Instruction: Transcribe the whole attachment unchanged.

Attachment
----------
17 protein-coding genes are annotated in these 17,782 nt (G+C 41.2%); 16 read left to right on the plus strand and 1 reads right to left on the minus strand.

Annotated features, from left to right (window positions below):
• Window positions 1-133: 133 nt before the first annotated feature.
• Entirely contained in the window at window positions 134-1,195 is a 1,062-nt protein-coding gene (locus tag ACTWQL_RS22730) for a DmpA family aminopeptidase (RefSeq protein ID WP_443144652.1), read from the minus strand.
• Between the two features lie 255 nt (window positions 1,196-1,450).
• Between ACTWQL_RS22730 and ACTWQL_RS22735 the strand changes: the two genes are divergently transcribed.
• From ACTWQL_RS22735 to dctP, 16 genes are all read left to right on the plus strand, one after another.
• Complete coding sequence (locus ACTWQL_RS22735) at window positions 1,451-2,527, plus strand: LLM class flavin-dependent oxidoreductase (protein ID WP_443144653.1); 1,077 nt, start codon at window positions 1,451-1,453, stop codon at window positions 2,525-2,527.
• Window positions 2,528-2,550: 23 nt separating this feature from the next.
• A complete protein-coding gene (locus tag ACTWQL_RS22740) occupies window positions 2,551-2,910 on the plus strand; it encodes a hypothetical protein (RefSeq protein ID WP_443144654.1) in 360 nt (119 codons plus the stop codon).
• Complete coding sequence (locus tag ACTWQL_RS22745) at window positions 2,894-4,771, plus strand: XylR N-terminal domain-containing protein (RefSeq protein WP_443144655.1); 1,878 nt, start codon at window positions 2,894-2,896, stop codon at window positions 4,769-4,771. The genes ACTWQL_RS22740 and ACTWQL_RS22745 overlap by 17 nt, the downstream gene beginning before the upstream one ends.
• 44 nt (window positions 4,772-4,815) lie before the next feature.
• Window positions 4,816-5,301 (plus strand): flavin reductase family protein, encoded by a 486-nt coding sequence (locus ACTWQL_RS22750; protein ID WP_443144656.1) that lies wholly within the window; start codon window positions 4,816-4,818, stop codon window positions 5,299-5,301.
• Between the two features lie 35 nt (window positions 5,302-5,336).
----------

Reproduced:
17 protein-coding genes are annotated in these 17,782 nt (G+C 41.2%); 16 read left to right on the plus strand and 1 reads right to left on the minus strand.

Annotated features, from left to right (window positions below):
• Window positions 1-133: 133 nt before the first annotated feature.
• Entirely contained in the window at window positions 134-1,195 is a 1,062-nt protein-coding gene (locus tag ACTWQL_RS22730) for a DmpA family aminopeptidase (RefSeq protein ID WP_443144652.1), read from the minus strand.
• Between the two features lie 255 nt (window positions 1,196-1,450).
• Between ACTWQL_RS22730 and ACTWQL_RS22735 the strand changes: the two genes are divergently transcribed.
• From ACTWQL_RS22735 to dctP, 16 genes are all read left to right on the plus strand, one after another.
• Complete coding sequence (locus ACTWQL_RS22735) at window positions 1,451-2,527, plus strand: LLM class flavin-dependent oxidoreductase (protein ID WP_443144653.1); 1,077 nt, start codon at window positions 1,451-1,453, stop codon at window positions 2,525-2,527.
• Window positions 2,528-2,550: 23 nt separating this feature from the next.
• A complete protein-coding gene (locus tag ACTWQL_RS22740) occupies window positions 2,551-2,910 on the plus strand; it encodes a hypothetical protein (RefSeq protein ID WP_443144654.1) in 360 nt (119 codons plus the stop codon).
• Complete coding sequence (locus tag ACTWQL_RS22745) at window positions 2,894-4,771, plus strand: XylR N-terminal domain-containing protein (RefSeq protein WP_443144655.1); 1,878 nt, start codon at window positions 2,894-2,896, stop codon at window positions 4,769-4,771. The genes ACTWQL_RS22740 and ACTWQL_RS22745 overlap by 17 nt, the downstream gene beginning before the upstream one ends.
• 44 nt (window positions 4,772-4,815) lie before the next feature.
• Window positions 4,816-5,301 (plus strand): flavin reductase family protein, encoded by a 486-nt coding sequence (locus ACTWQL_RS22750; protein ID WP_443144656.1) that lies wholly within the window; start codon window positions 4,816-4,818, stop codon window positions 5,299-5,301.
• Between the two features lie 35 nt (window positions 5,302-5,336).